The streak holds with Guadalupe, his new album. The 30-minute affair contains one new song, seven new versions of older Roe tunes, and one cover that should be familiar to fans. But what could have been a rehash is actually the most beautiful thing Roe has given us in years, a glorious sequel to his 2002 acoustic album Say Your Prayers. I’ve always said that Mike Roe alone with an acoustic guitar can break your heart. Here’s the proof.
Guadalupe begins with the new song, and it’s lovely. “U U” is a poem of faithful companionship, sung to both God and his fans. In less than two minutes, Roe sums up his career – all the songs he’s written, he says, he did not write alone. “I did it all with you, you…” His voice is weathered, but remains a tender instrument, and his guitar playing… well, it’s simply magic. I’ve been in the room and watched Roe do this, pull beauty from the air, and it’s life-changing.
The spell remains for the rest of the album. Every song is recast in acoustics, and each one is more beautiful than the last. Some have always been pretty – “Come and Gone” is one of Roe’s most tender songs, and “Come Down Here,” his marvelous prayer (written for the Lost Dogs), is his entire career in miniature. But even these are made more heartbreaking. “Dig My Heels,” from the 77s EP Direct, has transformed from a Tom Petty-ish mid-tempo rocker to a yearning folk song, and the change is glorious.
The album’s title track is pulled from Fun With Sound, and is dedicated to the late, great Gene Eugene. Its tribute is even more heartfelt here, Roe’s whispery voice cracking over blissful guitars. “I Need God,” a full-on gospel number on Safe as Milk, is here a stop-you-in-your-tracks confession. But it’s the two songs from 1994’s Drowning With Land in Sight that benefit from the new treatment the most. I’ve been hoping for a good version of “For Crying Out Loud” for years, and here it is. And “The Jig Is Up,” one of the finest 77s songs, sounds like a miniature epic here, Roe pulling out his electric for a soaring solo. It’s phenomenal.
Guadalupe ends with a brief run through Stephen Foster’s “Hard Times Come Again No More,” a song Roe has covered with the Lost Dogs. It’s a perfect coda to a gorgeous collection. Even if you’ve never heard of any of these songs, this record will move you. And if you’re a longtime fan, Guadalupe will fill your soul. Word is that Roe is writing original tunes for a new record now. That’s a good thing, but Guadalupe proves that returning to the well as often as he has can yield delightful dividends too. You can hear and buy Roe music here.
* * * * *
Remaking a few songs is certainly interesting, but how about remaking an entire album?
That’s what Texas band Quiet Company have done on their new record, A Dead Man On My Back: Shine Honesty Revisited. Taylor Muse and company have essentially re-recorded every minute of their debut album, Shine Honesty, in an attempt to bring the past into the present.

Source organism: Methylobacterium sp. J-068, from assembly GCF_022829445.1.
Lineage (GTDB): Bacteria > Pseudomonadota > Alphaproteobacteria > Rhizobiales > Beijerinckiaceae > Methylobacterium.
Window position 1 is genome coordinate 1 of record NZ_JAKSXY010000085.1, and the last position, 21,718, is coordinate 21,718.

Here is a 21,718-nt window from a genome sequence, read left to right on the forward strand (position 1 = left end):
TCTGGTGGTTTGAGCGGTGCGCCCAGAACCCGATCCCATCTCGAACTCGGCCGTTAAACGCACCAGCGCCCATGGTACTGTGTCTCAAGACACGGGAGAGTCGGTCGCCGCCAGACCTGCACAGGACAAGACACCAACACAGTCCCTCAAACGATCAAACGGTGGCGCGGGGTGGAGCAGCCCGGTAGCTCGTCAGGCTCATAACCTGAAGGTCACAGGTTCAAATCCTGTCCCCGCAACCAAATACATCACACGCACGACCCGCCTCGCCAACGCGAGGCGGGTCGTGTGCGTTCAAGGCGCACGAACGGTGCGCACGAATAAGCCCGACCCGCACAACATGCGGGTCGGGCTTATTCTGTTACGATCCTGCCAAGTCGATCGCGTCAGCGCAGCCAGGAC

I first bought Shine Honesty on a whim. It came out in 2006 on tiny Northern Records, a label I adored – I shudder to think that I might have missed QuietCo entirely without that connection. At the time, the band was a bedroom project for Muse, and it shows. The album was recorded cheaply, with synthesizers standing in for pianos and strings, and Muse’s voice wasn’t quite to the level that it would soon be. Shine Honesty is basically a series of intricate demos, a big ball of potential that would shortly be realized.
Of course, I didn’t know then that Quiet Company would quickly become one of my favorite bands, or that their third album, the amazing and scary We Are All Where We Belong, would rocket to the top of my list a mere five years later. I liked Shine Honesty anyway. I can pinpoint the moment I fell in love with my first Taylor Muse song – the little instrumental figure that follows the choruses in “Fashionabel,” this album’s second track. It still makes me grin.
So why remake Shine Honesty? Well, three reasons: to claim it back from Northern Records, to get these songs back in print, and to update the sound to represent the five-piece band Quiet Company has become. A Dead Man On My Back revitalizes these old songs with new arrangements and a fuller sound, and the result is like a new QuietCo album. And those are always welcome in my house.
I was initially surprised to hear just how closely these new versions hew to the older ones. The pianos sound real, the guitars are fuller, the drums better, and Muse’s voice shows seven years of improvement, but for the most part, the band is very respectful of the original Shine Honesty. (They even kept the little synth piccolo trill in “Fashionabel.”) The new versions allow the songs to step forward, and while they’re not Muse’s best, they’re still fine tunes.
I was struck this time by what a slow record this is. After “Fashionabel,” you have to wait for track seven, “The Emasculated Man and the City That Swallowed Him,” to hear something that rocks. QuietCo has become such a powerhouse band that these songs seem reserved in comparison. That’s not to say that piano-led numbers like “Then Came a Sudden Validation” are not engaging, particularly in these new versions. It’s just that when the live band does kick in, as on the ragged and wonderful new version of “Circumstance,” it sounds more like the Quiet Company I’ve come to know.
But as a reflective work, Dead Man is lovely. “So Gracefully” is the rough draft for half a dozen romantic Muse songs that came after, and it’s great to hear the roots of those sentiments here. “Tie Your Monster Down” is still a pleasant, strummy affair, and “Love is a Shotgun” is still a melodic delight. The coda of “Circumstance” (“…and the sun is shining on me again…”) now has a title: “I’ve Got a Lot of Problems With You People.” But it’s still very pretty.
Shine Honesty’s best songs are also its most faith-filled, and it’s no secret that Muse has turned from the beliefs he once held. But he performs these songs honestly and earnestly anyway. The grand “We Change Lives,” the album’s finest hour, here takes on a magnificence it barely hinted at before, and when Muse sings “Heaven outstretched its perfect arms to me,” there’s no sign of hoping to erase history. He lives it again, and it – and the chorus of hallelujahs that end the song – are glorious. Same goes for the album’s coda, “When You Pass Through the Waters,” and its baptismal imagery. Muse has resisted the urge to rewrite his past here, and I’m grateful.
Dead Man ends with a pair of bonus tracks, both written at the same time as the Shine Honesty material, and both more rocking than most of the album. In particular, “Gun Control Means Using Both Hands” lives up to its awesome title. It’s a fun trip in the wayback machine, and though both Muse and QuietCo have evolved considerably since these songs were written, Dead Man reclaims them with style. It’s a fine reminder of why I first fell in love with this band, and of just how far they’ve come.
You can buy that (and other QuietCo records) here.
* * * * *
See you in line Tuesday morning.